For our high school physics class at Verrado High School in Buckeye, Arizona, we made golf-ball catapults.
They are designed to send golf balls flying at insane speeds reaching up to or over 40 yards in distance.
Depending on your own construction, the catapult explained here was recorded to have an acceleration of 235 m/s/s, and could probably more if built more effectively then ours!

Construction is simple and requires only basic tools that are likely already somewhere around your house.

This took several days, but could be accomplished in a few hours, most likely, if you were dedicated enough and had all supplies ahead of time.
We did this mainly because of our study of motion and its related laws, including the law of gravity and Newton's Second Law.

Step 1: Materials

To build this catapult, you will need some of the following materials. Keep in mind these can be variable depending on what you have available (i.e. arms to pivot on, drill sizes, etc).

Five 2-foot planks of wood(pref. 2x4)
Two 3-foot planks of wood(pref. 2x4)
Some form of pivot arm(can be vaired in width; must be over 2 feet long.
Wood or metal arm which can be used to throw golf-ball
Power-drill and drill bits
Golf ball
Metal braces
Two trampoline springs
Duct tape
Two 'circle' screws (i.e. pieces of metal which can be screwed into wood, the opposite end of which has a circular head which the springs can latch onto.) (See picture below if you don't understand.)
<p>how do you launch the catapult like to let the arm go</p>
i was just wondering im doing this for a physics project but then we can only use rubber bands as our &quot;spring&quot; i was just wondering will this design work with rubber bands as the springs and if so around how far will it travel?
how does it work<br>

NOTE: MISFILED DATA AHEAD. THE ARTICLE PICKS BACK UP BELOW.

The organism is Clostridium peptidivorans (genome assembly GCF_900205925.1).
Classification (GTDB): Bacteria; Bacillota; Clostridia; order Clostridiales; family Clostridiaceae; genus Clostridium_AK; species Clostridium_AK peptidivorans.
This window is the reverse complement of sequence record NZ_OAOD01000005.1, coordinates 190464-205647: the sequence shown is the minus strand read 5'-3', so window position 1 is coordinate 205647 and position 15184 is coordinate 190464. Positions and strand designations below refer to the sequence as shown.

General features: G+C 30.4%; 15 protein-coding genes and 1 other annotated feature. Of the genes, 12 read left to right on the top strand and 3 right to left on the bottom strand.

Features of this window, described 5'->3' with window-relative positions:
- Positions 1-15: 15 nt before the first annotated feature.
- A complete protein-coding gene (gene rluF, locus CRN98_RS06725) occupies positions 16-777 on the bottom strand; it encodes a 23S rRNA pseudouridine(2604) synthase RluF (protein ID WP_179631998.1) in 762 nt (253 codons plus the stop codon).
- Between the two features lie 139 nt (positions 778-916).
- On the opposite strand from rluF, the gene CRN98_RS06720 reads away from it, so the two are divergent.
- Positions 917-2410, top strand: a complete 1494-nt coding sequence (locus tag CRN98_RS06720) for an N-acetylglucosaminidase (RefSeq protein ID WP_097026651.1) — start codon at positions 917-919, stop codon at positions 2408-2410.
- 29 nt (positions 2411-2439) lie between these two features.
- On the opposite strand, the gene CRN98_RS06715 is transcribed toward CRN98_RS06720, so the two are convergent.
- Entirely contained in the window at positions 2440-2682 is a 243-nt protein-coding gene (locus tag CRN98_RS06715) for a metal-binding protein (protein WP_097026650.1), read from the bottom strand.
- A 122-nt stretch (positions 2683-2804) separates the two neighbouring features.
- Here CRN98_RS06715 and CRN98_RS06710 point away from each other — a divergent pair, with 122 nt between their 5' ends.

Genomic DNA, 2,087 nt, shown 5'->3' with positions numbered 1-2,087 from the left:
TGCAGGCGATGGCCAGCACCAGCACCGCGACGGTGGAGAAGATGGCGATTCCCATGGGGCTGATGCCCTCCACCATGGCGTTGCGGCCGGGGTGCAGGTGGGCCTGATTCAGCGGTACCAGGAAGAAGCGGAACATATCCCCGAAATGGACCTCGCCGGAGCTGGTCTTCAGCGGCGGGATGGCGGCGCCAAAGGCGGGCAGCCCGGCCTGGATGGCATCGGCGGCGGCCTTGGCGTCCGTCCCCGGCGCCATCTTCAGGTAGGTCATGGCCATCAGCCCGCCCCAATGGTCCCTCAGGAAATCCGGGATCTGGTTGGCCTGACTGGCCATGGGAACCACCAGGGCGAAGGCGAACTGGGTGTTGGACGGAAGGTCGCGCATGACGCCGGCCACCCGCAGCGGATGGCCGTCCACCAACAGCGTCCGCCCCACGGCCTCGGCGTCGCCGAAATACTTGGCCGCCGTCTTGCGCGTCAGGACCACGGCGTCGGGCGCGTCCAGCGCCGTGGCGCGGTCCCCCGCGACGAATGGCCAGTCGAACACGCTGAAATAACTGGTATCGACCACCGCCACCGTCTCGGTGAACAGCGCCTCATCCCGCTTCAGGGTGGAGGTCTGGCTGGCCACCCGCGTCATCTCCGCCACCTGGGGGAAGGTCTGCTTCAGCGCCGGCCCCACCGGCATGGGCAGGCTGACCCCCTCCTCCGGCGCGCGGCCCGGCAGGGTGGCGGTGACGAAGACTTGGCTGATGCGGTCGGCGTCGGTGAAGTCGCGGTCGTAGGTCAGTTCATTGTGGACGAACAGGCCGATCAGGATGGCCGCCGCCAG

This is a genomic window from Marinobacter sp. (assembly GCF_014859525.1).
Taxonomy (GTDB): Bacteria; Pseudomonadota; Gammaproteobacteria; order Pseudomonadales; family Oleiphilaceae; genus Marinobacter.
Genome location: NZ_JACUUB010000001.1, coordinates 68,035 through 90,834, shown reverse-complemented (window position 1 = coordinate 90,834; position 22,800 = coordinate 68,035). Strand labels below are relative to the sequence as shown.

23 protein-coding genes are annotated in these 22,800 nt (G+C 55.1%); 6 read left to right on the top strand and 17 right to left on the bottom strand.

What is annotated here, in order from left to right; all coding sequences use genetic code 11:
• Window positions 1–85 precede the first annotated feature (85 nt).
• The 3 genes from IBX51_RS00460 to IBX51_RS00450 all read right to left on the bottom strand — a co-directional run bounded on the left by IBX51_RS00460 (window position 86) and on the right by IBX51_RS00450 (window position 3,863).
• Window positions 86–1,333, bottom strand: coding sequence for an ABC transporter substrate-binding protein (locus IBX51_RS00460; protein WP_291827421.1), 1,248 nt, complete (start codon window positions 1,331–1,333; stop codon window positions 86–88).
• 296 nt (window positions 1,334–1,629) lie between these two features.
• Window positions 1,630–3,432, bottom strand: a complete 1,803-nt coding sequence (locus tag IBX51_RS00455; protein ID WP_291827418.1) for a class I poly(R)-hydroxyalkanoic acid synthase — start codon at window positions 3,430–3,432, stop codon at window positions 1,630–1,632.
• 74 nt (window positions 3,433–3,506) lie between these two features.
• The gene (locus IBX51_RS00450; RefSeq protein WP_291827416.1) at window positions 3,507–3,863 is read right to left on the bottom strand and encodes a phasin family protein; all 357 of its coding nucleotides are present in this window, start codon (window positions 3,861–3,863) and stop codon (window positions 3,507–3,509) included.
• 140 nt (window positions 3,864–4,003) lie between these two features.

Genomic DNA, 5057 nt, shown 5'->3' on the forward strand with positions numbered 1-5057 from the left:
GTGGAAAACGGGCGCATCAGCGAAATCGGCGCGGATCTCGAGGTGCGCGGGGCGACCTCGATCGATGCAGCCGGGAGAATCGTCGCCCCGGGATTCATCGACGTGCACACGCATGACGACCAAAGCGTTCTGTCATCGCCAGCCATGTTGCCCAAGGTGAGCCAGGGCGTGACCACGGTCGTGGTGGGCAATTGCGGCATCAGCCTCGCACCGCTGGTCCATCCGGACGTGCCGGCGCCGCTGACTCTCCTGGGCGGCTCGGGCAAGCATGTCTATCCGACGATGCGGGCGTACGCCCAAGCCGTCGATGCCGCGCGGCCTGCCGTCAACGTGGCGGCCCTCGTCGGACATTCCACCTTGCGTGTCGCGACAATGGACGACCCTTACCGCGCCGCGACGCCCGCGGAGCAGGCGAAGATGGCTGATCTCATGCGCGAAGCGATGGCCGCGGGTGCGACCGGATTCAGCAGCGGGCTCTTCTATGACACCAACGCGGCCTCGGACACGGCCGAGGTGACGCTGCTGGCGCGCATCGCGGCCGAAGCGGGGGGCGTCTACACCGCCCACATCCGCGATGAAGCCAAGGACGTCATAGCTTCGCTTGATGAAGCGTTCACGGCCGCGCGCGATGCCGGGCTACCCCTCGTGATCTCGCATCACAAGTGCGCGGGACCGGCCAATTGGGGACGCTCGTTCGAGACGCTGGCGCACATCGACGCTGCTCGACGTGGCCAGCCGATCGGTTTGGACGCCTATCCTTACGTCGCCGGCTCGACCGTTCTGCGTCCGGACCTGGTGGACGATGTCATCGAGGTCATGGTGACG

Are you sure about your data?<br /> <br /> 235 m/s is <sup>2</sup>/<sub>3</sub> the speed of sound.<br />
As jschmadeke replied, we are sure of the data. Whether it is entirely accurate over time, is questionable. But initial acceleration is indeed 235 m/s/s
You've confused acceleration with velocity. You should correct that.<br /> <br /> L<br />
that did confuse me.
Yep, 235m/s according to our triple axis accelerometer!&nbsp; I saw the data :)&nbsp;
Let me try this again.&nbsp; This group's data was 235 m/s/s (if left off the other second in my comment above)<br /> <br /> Don't confuse 235 m/s (speed) with 235 m/s/s (acceleration - change in speed over time, hence the second &quot;s&quot;)<br /> <br /> Students attached digital 25g and triple axis accelerometers to their catapult arms in a crude attempt to document the greatest acceleration of the arm.&nbsp; The question posed to them was &quot;What is the greatest change in speed over a said period of time?&nbsp; Remember, acceleration can be negative and positive!<br /> <br /> To find the velocity or speed of the arm, students would have to use our laser photogates to determine the time it took to travel a predetermined&nbsp;distance.&nbsp; Since the class is an introductory course, I thought they could just investigate the acceleration aspect of the arm.<br /> <br /> And... the greatest acceleration of the arm would be classified as negative acceleration - when the arm smacked it's stopping point (angle of release) and almost instantaneously stopped moving.&nbsp; Kids may have confused it as being positive b/c of their perspective of the data being collected.<br /> <br /> Here' s an example of some of the equipment and data collecting software they used:&nbsp; <a href="http://www.vernier.com/pkgs/physics.html">http://www.vernier.com/pkgs/physics.html</a><br /> <br /> Hope this helps ;)<br /> Jonathan <br /> <a href="http://www.aguafria.org/mrschmadeke">http://www.aguafria.org/mrschmadeke</a> &nbsp;

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